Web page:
I’ve had a couple marathon weeks getting the photo sample ready for the Women’s Workshirt, our design for the 100 Blouses Project, while moving through another busy period at my day job. I have previously shared that I have spent much of the Covid shut-in year experimenting with natural dyes in addition to learning about blouse making and the pattern software. I fell hard for avocado dying after a close friend taught me how to dye fabric with avocado skins and pits, which produces an array of hues from dusty rose to terracotta and rust. I relished in the transformation of fabric into surprising and beautiful colors. 

And then almost imperceptibly the fabric colors faded. My friend and Village Fabrics store owner Nicole Asselin gently encouraged me to look at other dye materials – regaling me with stories about fabric found in the tombs of Egypt that still hold their color. I held out – I learned her method of dying fabric to help the dye adhere to the cotton muslin I’m using for the 100 Blouses project. The steps are no joke – the process of steeping the fabric in the dye is a small part of nearly a day’s worth of  steps to prepare the fabric to receive the dye and then to make sure that the dye penetrates the fabric. 

At Nicole’s recommendation I purchased The Art and Science of Natural Dyes by Joy Boutrup and Catharine Ellis and found myself pouring over the pages. Asking questions, seeking answers. And then trying things out. I sought a vibrant, reliable, colorfast (holds up against washing, exposure to light etc.) natural dye that would mimic the elusive dusty rose color I once achieved – fleetingly –with an avocado bath. The owners of Village Fabrics sent me home with various dyes to try and instructions on the dye stuffs that would likely yield my desired hue: madder root and cutch (from the madder plant and the acacia tree respectively).

And so I found myself totally worn out on a Sunday evening, the date of my photoshoot fast approaching, whereby I need in hand a dyed, cut and sewn blouse in a color that would delight and flatter my clients. Instead, I held in my hands a couple of yards of light brown, washed-out looking fabric. And so I weight my options: I could try another batch of the avocado dye or I could try something new – knowing full well the people rarely succeed on the first try and yet I had to in order to be ready for the photoshoot. So I combed my natural dying textbook for all the relevant information about these two dye stuffs, how much I should use and the accompanying materials and took a leap. When you learn about dying its intricacies from the water to the materials you use to prepare the fabric, or the fabric itself, or the temperature of the baths – success was by no means a given. And yet – I pulled the fabric out of a deep red liquid and I had a sense that I had nailed it. A warm, rich, uniformly dyed dusty rose is what I had in my hands. And I had plenty of time to admire it spending hours meticulously cutting it.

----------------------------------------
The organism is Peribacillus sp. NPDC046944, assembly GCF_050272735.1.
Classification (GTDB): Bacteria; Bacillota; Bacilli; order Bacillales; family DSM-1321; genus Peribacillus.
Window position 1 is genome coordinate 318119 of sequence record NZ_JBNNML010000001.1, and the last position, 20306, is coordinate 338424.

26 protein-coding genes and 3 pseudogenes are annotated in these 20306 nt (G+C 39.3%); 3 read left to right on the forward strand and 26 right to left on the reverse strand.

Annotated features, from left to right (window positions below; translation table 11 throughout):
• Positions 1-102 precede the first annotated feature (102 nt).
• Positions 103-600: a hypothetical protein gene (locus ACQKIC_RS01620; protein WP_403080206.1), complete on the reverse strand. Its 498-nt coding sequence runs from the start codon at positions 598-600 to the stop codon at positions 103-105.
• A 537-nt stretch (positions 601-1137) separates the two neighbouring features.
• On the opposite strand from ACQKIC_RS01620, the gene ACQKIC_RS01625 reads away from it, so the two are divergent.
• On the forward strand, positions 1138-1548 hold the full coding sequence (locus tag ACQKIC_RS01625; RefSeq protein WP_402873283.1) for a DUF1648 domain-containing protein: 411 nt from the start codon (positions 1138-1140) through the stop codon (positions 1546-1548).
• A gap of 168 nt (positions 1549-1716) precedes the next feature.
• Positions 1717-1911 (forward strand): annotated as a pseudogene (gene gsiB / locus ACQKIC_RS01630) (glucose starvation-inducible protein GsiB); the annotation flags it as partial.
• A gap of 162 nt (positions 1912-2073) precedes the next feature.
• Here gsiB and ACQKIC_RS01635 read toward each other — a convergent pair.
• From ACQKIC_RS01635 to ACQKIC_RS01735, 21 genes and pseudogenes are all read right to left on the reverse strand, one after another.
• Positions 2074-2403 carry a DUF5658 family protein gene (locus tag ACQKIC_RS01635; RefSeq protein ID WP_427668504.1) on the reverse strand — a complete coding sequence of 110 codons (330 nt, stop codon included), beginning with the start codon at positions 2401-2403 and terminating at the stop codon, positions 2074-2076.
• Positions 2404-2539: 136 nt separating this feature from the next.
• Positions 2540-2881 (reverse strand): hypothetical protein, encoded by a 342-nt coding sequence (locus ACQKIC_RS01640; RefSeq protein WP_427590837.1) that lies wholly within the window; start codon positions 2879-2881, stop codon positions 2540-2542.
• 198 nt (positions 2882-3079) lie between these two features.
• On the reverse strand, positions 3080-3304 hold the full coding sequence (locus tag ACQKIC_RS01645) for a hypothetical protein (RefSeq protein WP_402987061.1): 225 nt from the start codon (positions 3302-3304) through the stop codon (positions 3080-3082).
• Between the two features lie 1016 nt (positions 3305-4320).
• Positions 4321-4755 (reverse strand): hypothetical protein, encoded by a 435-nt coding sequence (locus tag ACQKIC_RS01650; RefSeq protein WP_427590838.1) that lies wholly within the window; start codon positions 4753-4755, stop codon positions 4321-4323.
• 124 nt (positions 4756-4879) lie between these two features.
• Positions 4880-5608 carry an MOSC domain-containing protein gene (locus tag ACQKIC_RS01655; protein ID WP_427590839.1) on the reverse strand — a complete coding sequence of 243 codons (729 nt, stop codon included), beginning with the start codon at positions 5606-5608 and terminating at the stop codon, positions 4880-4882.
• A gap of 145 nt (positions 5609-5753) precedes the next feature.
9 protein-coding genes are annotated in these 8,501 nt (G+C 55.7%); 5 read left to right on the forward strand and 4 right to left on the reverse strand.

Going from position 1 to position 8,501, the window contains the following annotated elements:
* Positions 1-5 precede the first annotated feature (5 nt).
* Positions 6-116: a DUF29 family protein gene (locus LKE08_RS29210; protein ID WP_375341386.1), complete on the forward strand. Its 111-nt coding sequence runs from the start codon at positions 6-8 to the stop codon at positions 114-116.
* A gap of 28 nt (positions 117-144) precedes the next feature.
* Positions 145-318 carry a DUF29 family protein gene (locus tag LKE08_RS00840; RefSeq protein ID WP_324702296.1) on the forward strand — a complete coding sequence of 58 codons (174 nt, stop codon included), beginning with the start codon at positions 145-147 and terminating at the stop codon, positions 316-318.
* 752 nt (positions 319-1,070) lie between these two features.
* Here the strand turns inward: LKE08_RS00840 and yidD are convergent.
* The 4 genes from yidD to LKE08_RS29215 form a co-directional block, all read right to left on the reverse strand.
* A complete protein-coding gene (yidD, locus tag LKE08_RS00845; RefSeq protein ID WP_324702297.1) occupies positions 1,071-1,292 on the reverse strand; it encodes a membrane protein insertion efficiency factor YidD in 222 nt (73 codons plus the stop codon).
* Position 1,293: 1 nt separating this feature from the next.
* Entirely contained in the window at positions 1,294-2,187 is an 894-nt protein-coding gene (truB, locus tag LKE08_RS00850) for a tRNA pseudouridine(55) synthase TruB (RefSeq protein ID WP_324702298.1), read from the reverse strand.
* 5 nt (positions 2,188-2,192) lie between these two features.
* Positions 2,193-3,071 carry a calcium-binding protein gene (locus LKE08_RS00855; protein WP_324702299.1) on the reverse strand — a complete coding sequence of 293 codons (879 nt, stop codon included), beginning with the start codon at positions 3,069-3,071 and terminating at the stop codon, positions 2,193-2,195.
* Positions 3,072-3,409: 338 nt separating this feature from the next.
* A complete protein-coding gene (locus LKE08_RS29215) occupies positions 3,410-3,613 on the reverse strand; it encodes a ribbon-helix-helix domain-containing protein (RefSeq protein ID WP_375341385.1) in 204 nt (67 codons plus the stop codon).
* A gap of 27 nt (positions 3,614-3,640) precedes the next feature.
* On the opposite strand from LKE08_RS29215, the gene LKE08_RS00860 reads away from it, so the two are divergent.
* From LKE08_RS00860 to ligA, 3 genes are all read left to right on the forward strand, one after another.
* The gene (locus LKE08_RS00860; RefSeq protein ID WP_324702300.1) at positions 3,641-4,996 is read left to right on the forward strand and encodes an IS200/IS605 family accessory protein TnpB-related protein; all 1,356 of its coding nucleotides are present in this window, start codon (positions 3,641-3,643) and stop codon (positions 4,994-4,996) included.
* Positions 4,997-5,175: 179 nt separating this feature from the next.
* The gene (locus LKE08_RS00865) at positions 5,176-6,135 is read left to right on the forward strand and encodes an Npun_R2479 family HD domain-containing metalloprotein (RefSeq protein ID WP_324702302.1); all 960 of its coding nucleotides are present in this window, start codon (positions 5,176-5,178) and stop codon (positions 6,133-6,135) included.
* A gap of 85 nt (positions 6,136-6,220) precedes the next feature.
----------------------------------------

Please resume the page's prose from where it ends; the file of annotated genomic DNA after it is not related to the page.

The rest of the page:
And now it is out of my hands with the tailor who will transform it into a beautiful garment out of a pattern I poured more than a year into. I have been thinking about how we can prepare and prepare and then sometimes we are forced to take a leap. We are forced to try something new, and we are forced to have faith. These past weeks have been a dance back and forth – preparing and then taking leaps. It is often hard to know which situation calls for which type of action. However, the proof is in the work – a beautiful, soft, vibrantly colored fabric to complement my design made sweeter by the intensity of the work that went into it –and accompanied by a treasure trove of lessons about preparing and letting go, again and again and again.

Go, fight, win

Reid

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